Monday, July 11, 2011

Beyonce "Run The World (Girls)" Song

    "Run the World (Girls)" is a song by American recording artist Beyoncé Knowles. The "female-empowerment" song was written by Terius "The-Dream" Nash, Knowles, Nick "Afrojack" van de Wall, Wesley "Diplo" Pentz, David "Switch" Taylor, and Adidja Palmer and production was handled by Switch, The-Dream, Knowles and Shea Taylor. Originally speculated to be titled "Girls (Who Run the World)", an unedited demo of the song leaked on the internet on April 18, 2011. "Run the World (Girls)" was later officially released on April 21, 2011 as the lead single from her fourth studio album 4 (2011). The song heavily samples "Pon de Floor" by Major Lazer, following the same alternative hip hop-dancehall genres, mixed with the pop and R&B sounds of Knowles. The song's title and lyrics contain an unapologetically aggressive message towards female empowerment.

    "Run the World (Girls)" initially divided critics, most of whom complimented the song's sample and Knowles' aggressiveness while others criticized the song's musical direction. Several critics compared the track to other female empowering singles released by Knowles in the past such as "Independent Women" (2000), "Single Ladies (Put a Ring on It)" (2008), and "Diva" (2009), stating that "Run the World (Girls)" takes a more direct and assertive approach towards female empowerment. The accompanying music video for the single was directed by Francis Lawrence and was filmed in California over the span of three days. A sneak peek of the video was revealed on Knowles' official website on April 20, 2011, describing the video as a "B Revolution". In an interview with MTV News, Lawrence described the music video as "one of the biggest Beyoncé music videos ever done", and compared it to the video for Lady Gaga's "Bad Romance" (2009). In an interview with The Capital FM Network in early March 2011, Shea Taylor confirmed that 4's "first single is huge and will premiere at the end of April". "Run the World" was written by The-Dream, Knowles, Afrojack, Diplo, Switch, and Vybz Kartel. Switch and The-Dream produced the record, and Knowles and Taylor co-produced it. "Run the World" was recorded by DJ Swivel and Pat Thrall at MSR Studios, New York City, and was mixed by Serban Ghenea at MixStar Studios, Virginia Beach. The song was originally rumored to be titled "Girls (Who Run the World)". On April 14, 2011, two snippets of the song leaked online while an unfinished demo of "Run the World (Girls)" leaked online on April 18, 2011.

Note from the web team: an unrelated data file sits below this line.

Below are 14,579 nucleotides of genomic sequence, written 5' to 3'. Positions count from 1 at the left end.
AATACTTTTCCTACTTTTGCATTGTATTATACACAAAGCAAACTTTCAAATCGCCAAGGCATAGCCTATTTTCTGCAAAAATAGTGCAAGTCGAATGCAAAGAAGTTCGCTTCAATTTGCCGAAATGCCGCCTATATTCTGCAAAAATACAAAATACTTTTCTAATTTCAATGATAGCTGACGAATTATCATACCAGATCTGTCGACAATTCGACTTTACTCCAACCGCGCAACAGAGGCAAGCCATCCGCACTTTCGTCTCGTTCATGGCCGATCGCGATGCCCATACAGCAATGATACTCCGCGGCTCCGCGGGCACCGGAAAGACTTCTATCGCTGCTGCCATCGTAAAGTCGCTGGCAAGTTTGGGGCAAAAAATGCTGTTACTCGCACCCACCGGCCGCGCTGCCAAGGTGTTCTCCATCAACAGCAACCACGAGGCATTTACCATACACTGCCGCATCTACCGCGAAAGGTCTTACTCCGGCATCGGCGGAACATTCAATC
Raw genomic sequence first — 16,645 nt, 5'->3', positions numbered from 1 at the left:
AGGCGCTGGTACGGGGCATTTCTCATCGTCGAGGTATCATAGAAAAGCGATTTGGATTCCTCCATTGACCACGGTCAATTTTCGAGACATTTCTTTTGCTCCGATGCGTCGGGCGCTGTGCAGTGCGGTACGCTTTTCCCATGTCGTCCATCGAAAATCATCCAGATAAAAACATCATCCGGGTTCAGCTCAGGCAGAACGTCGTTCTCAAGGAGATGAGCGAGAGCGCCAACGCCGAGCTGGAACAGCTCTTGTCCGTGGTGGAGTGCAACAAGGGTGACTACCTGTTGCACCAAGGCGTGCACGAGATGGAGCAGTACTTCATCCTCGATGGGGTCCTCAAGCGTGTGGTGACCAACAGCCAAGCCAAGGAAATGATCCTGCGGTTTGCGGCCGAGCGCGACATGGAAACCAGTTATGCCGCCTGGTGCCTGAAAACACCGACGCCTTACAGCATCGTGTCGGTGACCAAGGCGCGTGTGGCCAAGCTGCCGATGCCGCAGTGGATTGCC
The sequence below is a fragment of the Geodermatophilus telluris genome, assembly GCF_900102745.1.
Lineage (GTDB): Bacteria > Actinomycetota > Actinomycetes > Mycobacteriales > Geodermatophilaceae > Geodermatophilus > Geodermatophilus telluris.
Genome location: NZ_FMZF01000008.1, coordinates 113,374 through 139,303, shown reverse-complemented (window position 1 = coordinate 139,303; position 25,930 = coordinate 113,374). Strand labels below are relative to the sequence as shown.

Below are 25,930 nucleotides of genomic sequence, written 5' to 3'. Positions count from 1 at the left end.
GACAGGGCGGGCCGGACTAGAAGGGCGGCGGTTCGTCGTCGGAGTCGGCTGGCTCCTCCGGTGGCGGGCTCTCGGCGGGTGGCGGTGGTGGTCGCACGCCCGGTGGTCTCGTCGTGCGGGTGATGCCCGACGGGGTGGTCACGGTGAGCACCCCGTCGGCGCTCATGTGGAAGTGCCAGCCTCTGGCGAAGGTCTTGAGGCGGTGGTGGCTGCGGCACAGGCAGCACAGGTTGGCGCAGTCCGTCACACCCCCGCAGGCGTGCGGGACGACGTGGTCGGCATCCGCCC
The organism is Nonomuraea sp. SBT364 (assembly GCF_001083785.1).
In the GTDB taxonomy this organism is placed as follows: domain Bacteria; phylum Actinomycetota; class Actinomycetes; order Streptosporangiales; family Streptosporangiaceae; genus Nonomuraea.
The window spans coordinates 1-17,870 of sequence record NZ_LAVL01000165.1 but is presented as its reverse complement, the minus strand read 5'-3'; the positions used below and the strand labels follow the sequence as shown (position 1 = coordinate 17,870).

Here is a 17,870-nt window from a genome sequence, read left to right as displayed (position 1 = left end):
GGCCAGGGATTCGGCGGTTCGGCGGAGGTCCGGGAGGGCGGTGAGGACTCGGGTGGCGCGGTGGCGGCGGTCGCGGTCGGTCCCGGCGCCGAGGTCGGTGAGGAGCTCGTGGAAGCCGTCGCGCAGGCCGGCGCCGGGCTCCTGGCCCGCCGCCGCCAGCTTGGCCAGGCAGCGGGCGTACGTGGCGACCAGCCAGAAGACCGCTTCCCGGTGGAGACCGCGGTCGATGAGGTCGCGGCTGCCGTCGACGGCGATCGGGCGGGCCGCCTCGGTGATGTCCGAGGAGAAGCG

Beyonce "Run The World (Girls)" Song

    Due to the single leaking over the internet, the release of "Run the World (Girls)" was released early. It premiered on US radio on April 21, 2011 at 8 a.m. EST, and was made available for download on iTunes Stores worldwide the same day. According to some reports, the single leaked on iTunes for free a few hours ahead of its official release. It was briefly available to download for free via podcast service Concrete Loop. "Run the World (Girls)" impacted mainstream, urban contemporary and urban adult contemporary radio on April 26, 2011. According to MTV News, "Run the World (Girls)" was very well-received by Knowles' fans on Twitter. The cover art for "Run the World (Girls)" was previewed on April 20, 2011, the day before the song was released. On the cover, Knowles strikes a bold pose while standing in the sand. With her fist in the air covered in fore-arm protectors, Knowles wears a hip cut draping yellow Emilio Pucci dress and black stiletto boots. The Los Angeles Times indicated that the photos point to a "post-apocalyptic war zone, donning an elaborate gold headdress and holding a red flag emblazoned with a black 'B'." The photo was taken on April 14, 2011. Tray Hova of Vibe complimented the cover art of the single, stating that Knowles looks "resplendent as hell" on the cover and additionally stated that "Nobody's complaining about Bey season here."